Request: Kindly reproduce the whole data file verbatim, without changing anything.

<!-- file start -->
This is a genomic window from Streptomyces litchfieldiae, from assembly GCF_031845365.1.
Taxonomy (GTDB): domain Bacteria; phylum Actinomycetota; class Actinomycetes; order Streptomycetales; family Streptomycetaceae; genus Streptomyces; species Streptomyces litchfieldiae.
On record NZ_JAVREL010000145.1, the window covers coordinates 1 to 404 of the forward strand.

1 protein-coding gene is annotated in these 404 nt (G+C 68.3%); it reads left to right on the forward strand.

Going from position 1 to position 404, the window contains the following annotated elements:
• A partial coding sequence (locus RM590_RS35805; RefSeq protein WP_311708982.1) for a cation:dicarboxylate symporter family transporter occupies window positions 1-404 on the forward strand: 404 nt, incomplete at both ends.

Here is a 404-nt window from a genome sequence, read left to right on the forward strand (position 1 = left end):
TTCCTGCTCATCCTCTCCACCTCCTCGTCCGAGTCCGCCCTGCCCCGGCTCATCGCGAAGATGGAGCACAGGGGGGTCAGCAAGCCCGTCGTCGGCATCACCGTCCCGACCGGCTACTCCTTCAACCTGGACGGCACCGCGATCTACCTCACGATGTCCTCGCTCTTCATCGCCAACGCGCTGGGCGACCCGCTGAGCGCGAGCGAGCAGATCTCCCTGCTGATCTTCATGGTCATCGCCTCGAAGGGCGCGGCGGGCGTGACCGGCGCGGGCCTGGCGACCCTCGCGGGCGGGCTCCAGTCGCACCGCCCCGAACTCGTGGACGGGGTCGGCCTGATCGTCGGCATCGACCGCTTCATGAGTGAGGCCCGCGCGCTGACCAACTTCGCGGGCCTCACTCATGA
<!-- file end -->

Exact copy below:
This is a genomic window from Streptomyces litchfieldiae, from assembly GCF_031845365.1.
Taxonomy (GTDB): domain Bacteria; phylum Actinomycetota; class Actinomycetes; order Streptomycetales; family Streptomycetaceae; genus Streptomyces; species Streptomyces litchfieldiae.
On record NZ_JAVREL010000145.1, the window covers coordinates 1 to 404 of the forward strand.

1 protein-coding gene is annotated in these 404 nt (G+C 68.3%); it reads left to right on the forward strand.

Going from position 1 to position 404, the window contains the following annotated elements:
• A partial coding sequence (locus RM590_RS35805; RefSeq protein WP_311708982.1) for a cation:dicarboxylate symporter family transporter occupies window positions 1-404 on the forward strand: 404 nt, incomplete at both ends.

Here is a 404-nt window from a genome sequence, read left to right on the forward strand (position 1 = left end):
TTCCTGCTCATCCTCTCCACCTCCTCGTCCGAGTCCGCCCTGCCCCGGCTCATCGCGAAGATGGAGCACAGGGGGGTCAGCAAGCCCGTCGTCGGCATCACCGTCCCGACCGGCTACTCCTTCAACCTGGACGGCACCGCGATCTACCTCACGATGTCCTCGCTCTTCATCGCCAACGCGCTGGGCGACCCGCTGAGCGCGAGCGAGCAGATCTCCCTGCTGATCTTCATGGTCATCGCCTCGAAGGGCGCGGCGGGCGTGACCGGCGCGGGCCTGGCGACCCTCGCGGGCGGGCTCCAGTCGCACCGCCCCGAACTCGTGGACGGGGTCGGCCTGATCGTCGGCATCGACCGCTTCATGAGTGAGGCCCGCGCGCTGACCAACTTCGCGGGCCTCACTCATGA